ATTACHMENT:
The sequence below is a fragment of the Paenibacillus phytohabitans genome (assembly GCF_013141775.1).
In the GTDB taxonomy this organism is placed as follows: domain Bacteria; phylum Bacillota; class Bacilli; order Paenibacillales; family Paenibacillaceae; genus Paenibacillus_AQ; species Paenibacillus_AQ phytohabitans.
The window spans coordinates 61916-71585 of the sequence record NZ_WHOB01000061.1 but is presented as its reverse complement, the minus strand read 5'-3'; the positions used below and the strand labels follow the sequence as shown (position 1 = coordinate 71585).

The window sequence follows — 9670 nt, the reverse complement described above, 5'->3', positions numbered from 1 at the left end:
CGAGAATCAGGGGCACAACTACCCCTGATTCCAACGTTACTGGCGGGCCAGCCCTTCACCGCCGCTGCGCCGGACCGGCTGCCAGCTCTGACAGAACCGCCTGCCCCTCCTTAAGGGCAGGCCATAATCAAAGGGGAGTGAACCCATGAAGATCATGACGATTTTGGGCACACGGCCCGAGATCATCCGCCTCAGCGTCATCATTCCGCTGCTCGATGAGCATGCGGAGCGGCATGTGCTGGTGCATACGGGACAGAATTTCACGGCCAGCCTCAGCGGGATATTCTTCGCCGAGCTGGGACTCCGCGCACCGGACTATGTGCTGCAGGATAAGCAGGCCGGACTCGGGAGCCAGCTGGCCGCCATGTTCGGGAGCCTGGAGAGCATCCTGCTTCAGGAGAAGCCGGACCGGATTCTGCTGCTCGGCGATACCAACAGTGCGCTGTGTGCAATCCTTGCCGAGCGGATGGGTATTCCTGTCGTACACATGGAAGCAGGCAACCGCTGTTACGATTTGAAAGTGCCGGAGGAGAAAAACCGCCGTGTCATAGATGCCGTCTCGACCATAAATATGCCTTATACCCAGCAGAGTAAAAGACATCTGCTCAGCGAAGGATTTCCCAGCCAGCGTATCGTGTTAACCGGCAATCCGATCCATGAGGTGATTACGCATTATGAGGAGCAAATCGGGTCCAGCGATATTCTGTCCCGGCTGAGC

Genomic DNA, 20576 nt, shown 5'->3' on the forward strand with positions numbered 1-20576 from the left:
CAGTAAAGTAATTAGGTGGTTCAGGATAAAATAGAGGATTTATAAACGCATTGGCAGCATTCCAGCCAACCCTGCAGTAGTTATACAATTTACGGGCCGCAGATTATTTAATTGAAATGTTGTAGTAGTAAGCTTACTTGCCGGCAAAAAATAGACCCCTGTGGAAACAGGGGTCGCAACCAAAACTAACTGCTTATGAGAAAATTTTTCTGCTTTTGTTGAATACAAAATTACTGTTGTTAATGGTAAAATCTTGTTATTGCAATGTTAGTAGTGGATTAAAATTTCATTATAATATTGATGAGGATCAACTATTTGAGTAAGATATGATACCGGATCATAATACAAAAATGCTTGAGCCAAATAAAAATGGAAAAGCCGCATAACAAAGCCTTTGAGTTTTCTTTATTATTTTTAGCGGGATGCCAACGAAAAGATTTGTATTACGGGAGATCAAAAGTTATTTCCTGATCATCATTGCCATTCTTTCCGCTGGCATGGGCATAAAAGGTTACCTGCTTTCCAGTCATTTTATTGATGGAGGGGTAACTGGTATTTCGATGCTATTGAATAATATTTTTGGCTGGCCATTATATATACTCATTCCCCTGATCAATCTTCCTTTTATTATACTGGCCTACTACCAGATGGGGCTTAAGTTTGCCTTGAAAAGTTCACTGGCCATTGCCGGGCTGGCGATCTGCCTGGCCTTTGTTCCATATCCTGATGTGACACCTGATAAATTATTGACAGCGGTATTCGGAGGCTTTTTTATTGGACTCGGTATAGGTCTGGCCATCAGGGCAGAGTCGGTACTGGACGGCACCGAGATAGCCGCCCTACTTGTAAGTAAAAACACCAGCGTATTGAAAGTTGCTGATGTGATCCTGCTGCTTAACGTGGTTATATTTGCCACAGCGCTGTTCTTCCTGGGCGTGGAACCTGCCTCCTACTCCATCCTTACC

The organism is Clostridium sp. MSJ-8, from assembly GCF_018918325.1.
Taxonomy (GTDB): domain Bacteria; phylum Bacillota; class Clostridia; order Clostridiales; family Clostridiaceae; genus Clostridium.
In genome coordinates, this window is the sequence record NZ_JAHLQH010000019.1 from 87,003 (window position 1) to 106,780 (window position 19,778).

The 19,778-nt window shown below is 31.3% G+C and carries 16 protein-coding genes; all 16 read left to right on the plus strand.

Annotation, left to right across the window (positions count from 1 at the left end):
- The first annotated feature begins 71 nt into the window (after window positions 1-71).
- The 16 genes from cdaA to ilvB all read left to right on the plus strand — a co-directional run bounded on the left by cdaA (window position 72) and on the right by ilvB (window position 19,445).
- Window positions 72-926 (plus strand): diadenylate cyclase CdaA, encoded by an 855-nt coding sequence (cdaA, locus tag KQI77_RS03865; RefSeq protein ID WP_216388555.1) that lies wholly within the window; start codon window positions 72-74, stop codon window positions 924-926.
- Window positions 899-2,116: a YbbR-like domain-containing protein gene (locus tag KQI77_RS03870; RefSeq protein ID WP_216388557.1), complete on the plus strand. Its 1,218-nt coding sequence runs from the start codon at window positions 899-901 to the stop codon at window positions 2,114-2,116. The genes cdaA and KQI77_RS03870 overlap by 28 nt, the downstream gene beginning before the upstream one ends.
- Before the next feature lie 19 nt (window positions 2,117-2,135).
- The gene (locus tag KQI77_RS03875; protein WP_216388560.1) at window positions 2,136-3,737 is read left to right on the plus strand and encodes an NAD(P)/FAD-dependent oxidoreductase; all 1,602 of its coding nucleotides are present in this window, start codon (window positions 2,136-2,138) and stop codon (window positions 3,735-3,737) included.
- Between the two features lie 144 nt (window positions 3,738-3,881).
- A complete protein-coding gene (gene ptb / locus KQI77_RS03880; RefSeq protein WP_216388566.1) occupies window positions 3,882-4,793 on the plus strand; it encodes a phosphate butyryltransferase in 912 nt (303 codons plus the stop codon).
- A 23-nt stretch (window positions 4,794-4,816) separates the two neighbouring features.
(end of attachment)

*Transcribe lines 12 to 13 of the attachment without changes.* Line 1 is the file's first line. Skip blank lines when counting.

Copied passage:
Annotation, left to right across the window (positions count from 1 at the left end):
- The first annotated feature begins 71 nt into the window (after window positions 1-71).